In 1979, however, 8 years after the end of the Bangladesh war, which had first incited a wave of migration from across the border, an ‘anti-foreigners’ agitation was triggered. This agitation ran parallelly with an armed struggle by the United Liberation Front of Assam. The latter was demanding a sovereign state for indigenous Assamese people. However, in year 1985, the Assam Accord was signed to end the agitation and promised to provide regularisation to those who entered the state before the year 1966.

It was further decided that the persons who entered the state between 1966 and 1971 would be deleted from Electoral Rolls and would consequently lose their voting rights for 10 years.

Those who entered Assam on or after March 25, 1971, on the eve of the Bangladesh War would now be declared as foreigners and will be deported.

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The Two Drafts of the National Register of Citizens (NRC)

The First Draft of the NRC for Assam was published on December 31, 2017. It incorporated the names of 1.9 crore persons out of the net 3.29 crore applicants.

The Supreme Court had earlier stated that citizens whose names do not figure in the Draft NRC for Assam, which was published on December 31, 2017, would be scrutinised and verified, to subsequently be included in the list post verification.

The Second and Final Draft of the NRC was released on July 30, 2018 and included 2.9 crore names as opposed to 1.9 crores of the First Draft. According to the present R, over 40 lakh people will be ineligible for inclusion. Also, out of 40.70 lakh people, 37.59 lakh names are rejected and 2.48 lakh names are put on hold. Notably, Assam ranks as the first Indian state where the NRC is being updated after 1951 with March 24, 1971 as the cut-off date, so as to ensure inclusion of the names of ‘genuine Indian citizens.’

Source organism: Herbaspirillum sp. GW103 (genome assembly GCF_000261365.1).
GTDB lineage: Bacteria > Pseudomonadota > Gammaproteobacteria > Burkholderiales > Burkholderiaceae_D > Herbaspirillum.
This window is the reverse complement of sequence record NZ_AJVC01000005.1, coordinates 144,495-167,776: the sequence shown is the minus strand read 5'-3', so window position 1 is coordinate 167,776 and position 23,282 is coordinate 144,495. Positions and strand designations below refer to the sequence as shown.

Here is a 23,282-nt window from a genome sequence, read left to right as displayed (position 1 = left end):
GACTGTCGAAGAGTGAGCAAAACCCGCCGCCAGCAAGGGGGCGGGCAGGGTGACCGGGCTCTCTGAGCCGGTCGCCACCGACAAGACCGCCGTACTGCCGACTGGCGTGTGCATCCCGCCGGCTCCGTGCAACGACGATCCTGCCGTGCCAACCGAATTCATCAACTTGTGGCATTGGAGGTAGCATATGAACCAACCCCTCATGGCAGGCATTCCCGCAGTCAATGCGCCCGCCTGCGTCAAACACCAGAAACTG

Eligibility Criteria and Documents needed for registering under the NRC

As mentioned earlier, persons whose names appear in NRC 1951, the ones registered for Electoral Rolls by March 24, 1951, the descendants of the former and latter and the original inhabitants of Assam are eligible to be enrolled under the NRC. As per a November 2018 Ruling, the documents required to mandate an NRC are Names in NRC, 1951, Names in Electoral Roll up to March 24, 1971, Citizenship Certificate and Refugee Registration Certificate, Certified copies of pre-1971 Electoral Roll, particularly, those issued by Tripura and Ration Card.

All the aforementioned documents will be subjected to a strict verification process and would be accepted only after they clear all levels of satisfaction in terms of authenticity.

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Top Comments from Tarun Gogoi, Mamata Banerjee over NRC Row

Former Assam Chief Minister Tarun Gogoi, on January 27, 2019 condemned the National Register of Citizens (NRC). He called it a ‘waste paper’ and said that it should be linked to the Voters List. The whole exercise by spending crores of rupees to update the NRC for detecting illegal foreigners have been wasted. The process was started in 2013 and in five years they (the BJP government) could not publish a correct NRC,” commented Gogoi. ”The NRC is a “waste paper and has become valueless now,” he added.

Mamata Banerjee, Chief Minister of West Bengal, on January 28, 2019, called the NRC an ‘electoral gimmick,’ and said that would forbid its implementation in West Bengal. 

She also criticised the Centre for bringing in Citizenship Amendment Bill, adding that the move has caused discomfort among the people. “There are many people of my age who cannot produce their date of birth certificates. If someone tells me to produce the date of birth certificate of my mother then I will not be able to do so as earlier the system was different. But now if you cannot produce you date of birth certificates then you will be considered as a citizen of the country in the name of NRC,” said Banerjee at an event.